Ghana’s Nuclear Power Project estimated to generate US$1.2bn for local industries -GAEC D-G

August 31, 2021 By 0 Comments

The Director-General of the Ghana Atomic Energy Commission (GAEC), Prof. Benjamin Jabez Botwe Nyarko, has said that Ghana’s Nuclear Power Programme (NPP) was estimated to generate US$1.2 billion through local industry participation during its implementation.

Speaking at the 4th edition of the Ghana Industrial Summit and Exhibition in Accra, the Director-General said the US$1.2 billion was a projection based on a 1,000 mega watts nuclear power plant construction, which was exclusive of the benefits that would be accrued when the plant becomes operational.

Prof. Nyarko, who is also the Vice-Chairman of the Ghana Nuclear Power Programme Organisation (GNPPO) and Board Chair of the Nuclear Power Ghana (NPG), explained that industrial involvement was one of the 19 infrastructure issues of the International Atomic Energy Agency (IAEA) recommended milestone approach to develop a nuclear power programme.

He added that a newcomer country was expected to generate, at least, 20 percent local content and local participation in the nuclear power project.

In leading participants to appreciate the financial benefits to local industry, Prof. Nyarko explained that if one considered a US$6 billion nuclear power project, 20 percent was very significant and would be a huge boost to the local industry.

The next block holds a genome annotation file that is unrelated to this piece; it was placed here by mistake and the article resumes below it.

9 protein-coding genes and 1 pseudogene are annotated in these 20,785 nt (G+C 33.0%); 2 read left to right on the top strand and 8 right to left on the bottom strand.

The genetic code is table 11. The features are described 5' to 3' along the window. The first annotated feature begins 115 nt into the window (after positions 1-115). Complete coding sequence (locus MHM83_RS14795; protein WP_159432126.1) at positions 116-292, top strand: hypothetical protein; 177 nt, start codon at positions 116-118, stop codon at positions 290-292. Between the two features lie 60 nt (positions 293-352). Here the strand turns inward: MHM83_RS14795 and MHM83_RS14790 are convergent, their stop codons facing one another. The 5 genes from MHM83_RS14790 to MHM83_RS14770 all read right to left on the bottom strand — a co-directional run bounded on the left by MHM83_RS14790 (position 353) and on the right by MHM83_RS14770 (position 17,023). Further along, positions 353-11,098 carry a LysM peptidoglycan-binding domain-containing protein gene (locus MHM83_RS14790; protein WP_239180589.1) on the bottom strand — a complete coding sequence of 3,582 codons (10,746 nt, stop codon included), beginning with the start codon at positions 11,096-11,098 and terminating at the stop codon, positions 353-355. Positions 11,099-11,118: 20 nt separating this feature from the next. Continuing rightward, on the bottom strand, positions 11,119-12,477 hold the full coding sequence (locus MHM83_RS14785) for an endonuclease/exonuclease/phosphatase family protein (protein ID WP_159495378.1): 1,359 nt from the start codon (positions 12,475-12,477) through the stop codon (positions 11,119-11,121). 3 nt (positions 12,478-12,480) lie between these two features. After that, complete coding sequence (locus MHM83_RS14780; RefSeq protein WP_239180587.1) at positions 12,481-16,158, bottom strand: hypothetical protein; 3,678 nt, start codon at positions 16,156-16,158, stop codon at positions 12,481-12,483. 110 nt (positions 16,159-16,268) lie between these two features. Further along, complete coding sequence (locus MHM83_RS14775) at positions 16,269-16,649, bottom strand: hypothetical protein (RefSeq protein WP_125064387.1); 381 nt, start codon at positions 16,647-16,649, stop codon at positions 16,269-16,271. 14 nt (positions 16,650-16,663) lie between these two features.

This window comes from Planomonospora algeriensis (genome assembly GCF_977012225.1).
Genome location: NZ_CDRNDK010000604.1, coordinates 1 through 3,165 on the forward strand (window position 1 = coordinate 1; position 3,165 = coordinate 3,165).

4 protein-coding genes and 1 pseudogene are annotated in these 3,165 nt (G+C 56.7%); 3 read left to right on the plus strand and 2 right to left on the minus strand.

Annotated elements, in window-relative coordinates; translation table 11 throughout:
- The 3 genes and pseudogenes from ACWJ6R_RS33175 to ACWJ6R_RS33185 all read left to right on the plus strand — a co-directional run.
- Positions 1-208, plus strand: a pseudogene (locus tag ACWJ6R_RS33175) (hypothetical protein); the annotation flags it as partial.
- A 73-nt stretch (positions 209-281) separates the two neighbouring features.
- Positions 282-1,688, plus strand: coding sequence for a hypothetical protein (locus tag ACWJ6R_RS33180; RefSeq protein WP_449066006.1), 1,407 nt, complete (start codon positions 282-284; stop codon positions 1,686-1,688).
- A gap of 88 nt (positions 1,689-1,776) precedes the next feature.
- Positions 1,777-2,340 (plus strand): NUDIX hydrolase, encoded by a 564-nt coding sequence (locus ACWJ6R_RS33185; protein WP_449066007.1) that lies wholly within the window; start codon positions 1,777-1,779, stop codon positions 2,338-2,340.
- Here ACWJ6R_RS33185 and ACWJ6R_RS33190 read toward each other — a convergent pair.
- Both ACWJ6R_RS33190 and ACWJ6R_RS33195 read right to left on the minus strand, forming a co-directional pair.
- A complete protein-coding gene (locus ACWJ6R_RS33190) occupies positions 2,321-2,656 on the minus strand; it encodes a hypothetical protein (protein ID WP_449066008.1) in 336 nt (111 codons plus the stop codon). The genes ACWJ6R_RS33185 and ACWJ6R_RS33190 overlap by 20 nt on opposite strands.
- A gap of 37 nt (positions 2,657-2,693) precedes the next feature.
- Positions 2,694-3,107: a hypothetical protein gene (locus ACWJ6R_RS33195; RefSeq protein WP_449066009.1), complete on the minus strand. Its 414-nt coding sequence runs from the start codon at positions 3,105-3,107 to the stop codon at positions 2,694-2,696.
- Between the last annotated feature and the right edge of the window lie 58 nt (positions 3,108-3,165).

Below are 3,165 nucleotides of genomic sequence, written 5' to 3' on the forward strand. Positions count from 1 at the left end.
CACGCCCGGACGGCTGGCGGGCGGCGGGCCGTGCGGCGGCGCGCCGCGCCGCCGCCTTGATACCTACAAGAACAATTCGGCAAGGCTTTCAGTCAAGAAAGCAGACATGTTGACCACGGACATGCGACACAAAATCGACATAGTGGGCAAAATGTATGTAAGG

“In the IAEA approach of a newcomer country undertaking nuclear power programme, there are 19 infrastructure issues, and one of the infrastructure issues is industrial involvement. “And so, if we are talking about an industry that is going to cost about $6 billion, you can estimate how much benefits Ghanaian local industries will derive from the programme,” he said.

He cautioned, however, that the country’s ability to fully participate would depend on the capacity of the local industry. He, therefore, called for the deepening of the partnership between the Association of Ghana Industries (AGI) and the Ghana Nuclear Power Programme Organisation (GNPPO) to prevent the reliance on foreign companies for goods and services to the nuclear power project.

“Once Ghana is on the path of adding nuclear power to its energy generation mix, it is essential that the capacity of Ghanaian owned industries is built so that they do not lose out,” he added. When it comes to nuclear, some standards and specifications must be met, and so, local industries must be well equipped to benefit from the implementation of the nuclear power project,” he said.